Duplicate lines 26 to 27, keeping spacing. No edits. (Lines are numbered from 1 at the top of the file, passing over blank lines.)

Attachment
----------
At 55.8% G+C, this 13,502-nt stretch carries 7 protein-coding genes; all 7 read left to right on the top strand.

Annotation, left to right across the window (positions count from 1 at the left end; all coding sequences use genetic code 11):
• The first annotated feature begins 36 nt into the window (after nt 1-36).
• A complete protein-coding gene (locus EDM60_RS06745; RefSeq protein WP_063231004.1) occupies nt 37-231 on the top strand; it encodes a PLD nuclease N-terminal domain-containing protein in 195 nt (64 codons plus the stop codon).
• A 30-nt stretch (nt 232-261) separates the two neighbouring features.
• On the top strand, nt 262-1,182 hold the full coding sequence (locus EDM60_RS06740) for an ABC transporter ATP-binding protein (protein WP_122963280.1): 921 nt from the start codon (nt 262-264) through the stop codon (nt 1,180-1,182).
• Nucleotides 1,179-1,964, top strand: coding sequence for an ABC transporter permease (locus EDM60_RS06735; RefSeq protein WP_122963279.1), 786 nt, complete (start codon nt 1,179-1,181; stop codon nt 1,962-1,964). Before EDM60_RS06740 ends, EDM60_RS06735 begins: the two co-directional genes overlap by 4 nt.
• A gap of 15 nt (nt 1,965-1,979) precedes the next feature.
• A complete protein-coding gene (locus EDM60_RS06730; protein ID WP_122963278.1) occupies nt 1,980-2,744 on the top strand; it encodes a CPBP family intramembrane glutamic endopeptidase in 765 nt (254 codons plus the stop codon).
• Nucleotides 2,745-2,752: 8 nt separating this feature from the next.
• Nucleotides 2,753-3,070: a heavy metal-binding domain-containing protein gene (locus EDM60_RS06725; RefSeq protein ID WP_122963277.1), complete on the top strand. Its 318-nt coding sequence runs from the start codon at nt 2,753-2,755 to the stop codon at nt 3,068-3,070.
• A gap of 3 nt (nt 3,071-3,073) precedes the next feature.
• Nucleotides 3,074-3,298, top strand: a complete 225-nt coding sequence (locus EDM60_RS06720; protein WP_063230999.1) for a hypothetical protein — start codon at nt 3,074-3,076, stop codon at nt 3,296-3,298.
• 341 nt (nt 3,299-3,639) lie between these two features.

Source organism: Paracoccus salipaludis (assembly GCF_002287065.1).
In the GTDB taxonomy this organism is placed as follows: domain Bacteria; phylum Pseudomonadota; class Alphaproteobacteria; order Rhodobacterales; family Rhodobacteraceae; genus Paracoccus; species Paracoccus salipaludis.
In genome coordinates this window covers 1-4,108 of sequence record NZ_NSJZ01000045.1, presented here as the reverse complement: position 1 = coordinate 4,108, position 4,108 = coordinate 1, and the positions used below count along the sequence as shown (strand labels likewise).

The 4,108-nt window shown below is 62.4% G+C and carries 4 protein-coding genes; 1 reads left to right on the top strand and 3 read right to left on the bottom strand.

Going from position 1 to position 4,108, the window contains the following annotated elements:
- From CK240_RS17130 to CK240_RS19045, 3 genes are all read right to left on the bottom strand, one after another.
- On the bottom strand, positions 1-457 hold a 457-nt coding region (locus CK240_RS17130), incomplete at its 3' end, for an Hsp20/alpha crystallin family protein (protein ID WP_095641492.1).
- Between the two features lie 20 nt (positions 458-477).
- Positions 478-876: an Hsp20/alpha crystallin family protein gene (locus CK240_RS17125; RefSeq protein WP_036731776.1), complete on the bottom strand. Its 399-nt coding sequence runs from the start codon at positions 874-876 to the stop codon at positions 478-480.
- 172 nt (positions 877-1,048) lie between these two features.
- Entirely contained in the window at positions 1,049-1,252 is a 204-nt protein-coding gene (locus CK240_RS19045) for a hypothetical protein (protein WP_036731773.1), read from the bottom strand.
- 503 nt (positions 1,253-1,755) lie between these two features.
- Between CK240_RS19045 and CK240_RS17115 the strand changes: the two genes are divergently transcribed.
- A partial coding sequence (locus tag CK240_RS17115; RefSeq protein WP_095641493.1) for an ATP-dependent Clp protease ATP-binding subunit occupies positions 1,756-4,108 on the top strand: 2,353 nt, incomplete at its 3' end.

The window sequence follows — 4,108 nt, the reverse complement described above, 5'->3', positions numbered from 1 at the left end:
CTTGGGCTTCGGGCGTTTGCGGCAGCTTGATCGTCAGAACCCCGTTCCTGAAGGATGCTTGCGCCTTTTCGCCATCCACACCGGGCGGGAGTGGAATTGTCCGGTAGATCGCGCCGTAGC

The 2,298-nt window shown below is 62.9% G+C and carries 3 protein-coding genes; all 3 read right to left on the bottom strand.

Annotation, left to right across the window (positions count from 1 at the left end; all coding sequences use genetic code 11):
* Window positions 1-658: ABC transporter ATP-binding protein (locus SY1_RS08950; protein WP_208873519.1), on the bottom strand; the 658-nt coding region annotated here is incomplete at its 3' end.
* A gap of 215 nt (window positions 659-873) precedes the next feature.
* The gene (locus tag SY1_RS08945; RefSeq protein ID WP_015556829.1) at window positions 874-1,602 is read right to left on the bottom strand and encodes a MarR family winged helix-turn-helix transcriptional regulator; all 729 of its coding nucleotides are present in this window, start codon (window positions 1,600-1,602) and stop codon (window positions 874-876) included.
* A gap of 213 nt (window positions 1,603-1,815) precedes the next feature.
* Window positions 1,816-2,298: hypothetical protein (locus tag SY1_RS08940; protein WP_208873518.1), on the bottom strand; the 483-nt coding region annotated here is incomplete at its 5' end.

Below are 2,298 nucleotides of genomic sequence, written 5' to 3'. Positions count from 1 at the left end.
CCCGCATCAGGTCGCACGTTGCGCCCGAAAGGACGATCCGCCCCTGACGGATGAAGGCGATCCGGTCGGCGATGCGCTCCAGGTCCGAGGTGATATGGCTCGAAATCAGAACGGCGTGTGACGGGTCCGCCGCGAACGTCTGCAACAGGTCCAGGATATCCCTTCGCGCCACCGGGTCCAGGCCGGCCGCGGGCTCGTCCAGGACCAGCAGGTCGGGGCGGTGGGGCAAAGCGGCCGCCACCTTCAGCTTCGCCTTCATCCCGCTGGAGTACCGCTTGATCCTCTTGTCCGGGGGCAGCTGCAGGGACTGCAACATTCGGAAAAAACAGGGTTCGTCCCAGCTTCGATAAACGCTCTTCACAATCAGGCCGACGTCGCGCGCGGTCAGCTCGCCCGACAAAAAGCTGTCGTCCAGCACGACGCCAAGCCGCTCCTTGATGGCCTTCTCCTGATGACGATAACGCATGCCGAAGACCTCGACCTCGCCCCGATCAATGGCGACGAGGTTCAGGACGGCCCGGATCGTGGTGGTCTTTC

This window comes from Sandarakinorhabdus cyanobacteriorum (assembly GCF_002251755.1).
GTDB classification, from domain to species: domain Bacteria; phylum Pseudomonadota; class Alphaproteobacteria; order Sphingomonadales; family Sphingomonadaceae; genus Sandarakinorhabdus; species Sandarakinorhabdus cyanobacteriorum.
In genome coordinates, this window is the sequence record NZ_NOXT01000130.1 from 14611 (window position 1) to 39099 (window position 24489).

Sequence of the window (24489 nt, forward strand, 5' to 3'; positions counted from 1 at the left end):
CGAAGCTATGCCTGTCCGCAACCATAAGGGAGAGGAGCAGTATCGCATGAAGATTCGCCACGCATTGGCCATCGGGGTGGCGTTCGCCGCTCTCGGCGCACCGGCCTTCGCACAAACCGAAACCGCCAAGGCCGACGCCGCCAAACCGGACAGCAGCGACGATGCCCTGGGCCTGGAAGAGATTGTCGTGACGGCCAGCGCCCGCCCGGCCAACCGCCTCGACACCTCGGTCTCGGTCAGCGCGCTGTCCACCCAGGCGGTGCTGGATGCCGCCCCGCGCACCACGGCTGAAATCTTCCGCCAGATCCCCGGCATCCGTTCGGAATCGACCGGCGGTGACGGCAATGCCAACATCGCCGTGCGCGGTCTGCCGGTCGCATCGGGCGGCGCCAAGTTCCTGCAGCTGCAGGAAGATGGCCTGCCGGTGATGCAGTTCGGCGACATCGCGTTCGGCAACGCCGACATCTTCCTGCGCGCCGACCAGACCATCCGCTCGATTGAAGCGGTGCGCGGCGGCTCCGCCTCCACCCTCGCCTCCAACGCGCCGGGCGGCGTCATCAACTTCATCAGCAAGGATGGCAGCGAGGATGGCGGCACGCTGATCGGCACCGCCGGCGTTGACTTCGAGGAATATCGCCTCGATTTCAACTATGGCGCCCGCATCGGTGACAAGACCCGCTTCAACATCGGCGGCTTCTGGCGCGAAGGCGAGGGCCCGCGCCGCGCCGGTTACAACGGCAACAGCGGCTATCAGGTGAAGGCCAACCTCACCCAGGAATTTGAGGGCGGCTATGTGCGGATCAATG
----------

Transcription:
- 503 nt (positions 1,253-1,755) lie between these two features.
- Between CK240_RS19045 and CK240_RS17115 the strand changes: the two genes are divergently transcribed.